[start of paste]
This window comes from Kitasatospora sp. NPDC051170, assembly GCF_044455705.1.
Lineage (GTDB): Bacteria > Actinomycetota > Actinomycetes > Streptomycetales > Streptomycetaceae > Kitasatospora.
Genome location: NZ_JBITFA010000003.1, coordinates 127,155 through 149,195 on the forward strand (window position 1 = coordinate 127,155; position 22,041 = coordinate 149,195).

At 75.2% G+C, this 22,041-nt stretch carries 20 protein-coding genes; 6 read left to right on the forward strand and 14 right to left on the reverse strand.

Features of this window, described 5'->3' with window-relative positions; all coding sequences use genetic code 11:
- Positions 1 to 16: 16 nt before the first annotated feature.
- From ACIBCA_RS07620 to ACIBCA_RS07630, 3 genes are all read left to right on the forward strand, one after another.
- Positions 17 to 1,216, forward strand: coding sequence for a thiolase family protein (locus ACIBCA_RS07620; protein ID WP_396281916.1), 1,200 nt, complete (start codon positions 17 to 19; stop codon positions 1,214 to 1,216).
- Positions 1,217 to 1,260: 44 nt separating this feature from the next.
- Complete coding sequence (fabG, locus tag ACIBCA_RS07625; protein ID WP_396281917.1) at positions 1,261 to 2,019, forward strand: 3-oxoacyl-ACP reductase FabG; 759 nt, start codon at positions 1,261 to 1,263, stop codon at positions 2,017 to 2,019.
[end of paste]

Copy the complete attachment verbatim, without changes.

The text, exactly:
This window comes from Kitasatospora sp. NPDC051170, assembly GCF_044455705.1.
Lineage (GTDB): Bacteria > Actinomycetota > Actinomycetes > Streptomycetales > Streptomycetaceae > Kitasatospora.
Genome location: NZ_JBITFA010000003.1, coordinates 127,155 through 149,195 on the forward strand (window position 1 = coordinate 127,155; position 22,041 = coordinate 149,195).

At 75.2% G+C, this 22,041-nt stretch carries 20 protein-coding genes; 6 read left to right on the forward strand and 14 right to left on the reverse strand.

Features of this window, described 5'->3' with window-relative positions; all coding sequences use genetic code 11:
- Positions 1 to 16: 16 nt before the first annotated feature.
- From ACIBCA_RS07620 to ACIBCA_RS07630, 3 genes are all read left to right on the forward strand, one after another.
- Positions 17 to 1,216, forward strand: coding sequence for a thiolase family protein (locus ACIBCA_RS07620; protein ID WP_396281916.1), 1,200 nt, complete (start codon positions 17 to 19; stop codon positions 1,214 to 1,216).
- Positions 1,217 to 1,260: 44 nt separating this feature from the next.
- Complete coding sequence (fabG, locus tag ACIBCA_RS07625; protein ID WP_396281917.1) at positions 1,261 to 2,019, forward strand: 3-oxoacyl-ACP reductase FabG; 759 nt, start codon at positions 1,261 to 1,263, stop codon at positions 2,017 to 2,019.